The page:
Thursday, July 12, 2007

treachery against life

Last night was as busy and hectic as ever. The first several hours of the shift was spent assembly-line style, going from bed to bed clearing patients off backboards, getting labs started, cutting clothes, "does this hurt where I'm pushing." As soon as we had finished the quick routine with one patient, here comes another one. We counted ourselves extremely fortunate when we got patients one at a time. Usually it's at least three and up. Oh, and there's the red phone, it's ringing; what a surprise.

Air Evac is on the line, giving us a heads-up on the patient coming in. 89-year old man, beat with a baseball bat. Not one of us were ready for that kind of report. At five minutes out, one of the nurses grabbed a tank of O2 and I pushed the stretcher into the elevator and we went up to level 4. After retrieving our patient, the air medics gave us the horriffic report. This man was found on the floor of an un-air-conditioned closet, hands behind his back, bound with electrical wire. His feet were bound too. His core body temperature was 102.9, his body screamed of dehydration. As if this torture wasn't heinous enough, his captors used his head as a baseball and pummled him with a bat. PD was called to his house after his neighbors hadn't seen him for at least two days and when there was no answer at his door. Just imagine the look of shock on the faces of those unsuspecting officers.

Once in the ED, we began our routine but all faces somber. Mine was appalled, actually. This poor man's hands looked as if he were wearing boxing gloves; they had just about tripled in size, horriffic shades of red and purple, skin peeling away, raw fingers.The lack of circulation caused pockets of fluid to form just under the bits of skin that was actually still intact, and any slight movement would cause those pockets to set free their fluid and trickle down the fleshy hands, I can imagine, stinging all the way. His wrists were brutally indented with the outline of the wire used to strangle them, purple, necrosis setting in. Amazingly he still had radial pulses, but his feet weren't so fortunate. The surgery team couldn't find pedal pulses, not even with the doppler. And we know what no pulses mean. His body was so depleted of fluids that his skin would readily pull away from his chest, arms, anywhere with skin. His lips were cracked like old pavement, his tounge utterly dry, mouth caked with dried blood.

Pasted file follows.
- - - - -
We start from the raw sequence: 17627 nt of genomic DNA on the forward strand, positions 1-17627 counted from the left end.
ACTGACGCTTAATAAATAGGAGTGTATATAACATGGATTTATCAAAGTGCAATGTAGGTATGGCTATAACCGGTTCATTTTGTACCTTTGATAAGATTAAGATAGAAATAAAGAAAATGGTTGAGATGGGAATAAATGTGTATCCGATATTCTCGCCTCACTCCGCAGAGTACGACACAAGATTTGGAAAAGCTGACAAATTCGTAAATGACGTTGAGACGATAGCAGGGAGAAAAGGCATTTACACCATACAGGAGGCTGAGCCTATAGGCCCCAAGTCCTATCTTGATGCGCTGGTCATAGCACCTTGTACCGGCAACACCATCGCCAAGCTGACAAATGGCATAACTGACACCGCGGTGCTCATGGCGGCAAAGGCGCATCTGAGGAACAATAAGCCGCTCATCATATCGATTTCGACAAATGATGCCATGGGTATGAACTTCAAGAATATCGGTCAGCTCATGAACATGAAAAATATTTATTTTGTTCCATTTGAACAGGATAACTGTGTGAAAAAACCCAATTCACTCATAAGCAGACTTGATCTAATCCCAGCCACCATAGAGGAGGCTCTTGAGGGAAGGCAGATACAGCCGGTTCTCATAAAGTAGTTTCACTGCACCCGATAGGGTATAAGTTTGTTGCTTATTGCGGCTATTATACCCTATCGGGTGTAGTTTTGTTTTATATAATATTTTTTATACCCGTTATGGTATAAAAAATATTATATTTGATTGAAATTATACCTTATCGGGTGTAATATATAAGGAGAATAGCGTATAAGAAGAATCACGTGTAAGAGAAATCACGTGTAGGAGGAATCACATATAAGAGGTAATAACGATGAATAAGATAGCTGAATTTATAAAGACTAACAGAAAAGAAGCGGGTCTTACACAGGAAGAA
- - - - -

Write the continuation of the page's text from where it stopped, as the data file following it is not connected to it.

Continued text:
His face and head were riddled with lacerations, one specific gaping slice on the top of his bald head. The cuts on his face were covered in debris - the dust and dirt from the closet floor. It's a rare event for a trauma surgeon to let a look of shock creep across his face, but this was one of those rare times. Each one of our expressions were mixtures of disgust for the person who did this, and heartache for this sweet old man.

This man was the embodiement of inhumanity. Human cruelty at its deepest barbarity. One
would have to be a cold-hearted sadist to even do this to a dog; how much blacker a soul to inflict this treachery against life on a fellow human being. When we asked if he knew who did this to him, he remained quiet, though one look in his eyes said that he knew. Not once did this man mention the pain he was in, not once did he complain. As he lay there on the stretcher, surgeons trying to decide what course of action to take, he would ask us how we were, were we having a good night. The only thing that came close to an outward sign of discomfort was when he sweetly, respectfully asked, "Could I get a little water. My mouth is dry."


Anonymous Anonymous said...

I had read about this poor man in the paper, but your touching story of the misery he suffered brings tears to my eyes.
Thanks for being there.

7:58 PM  

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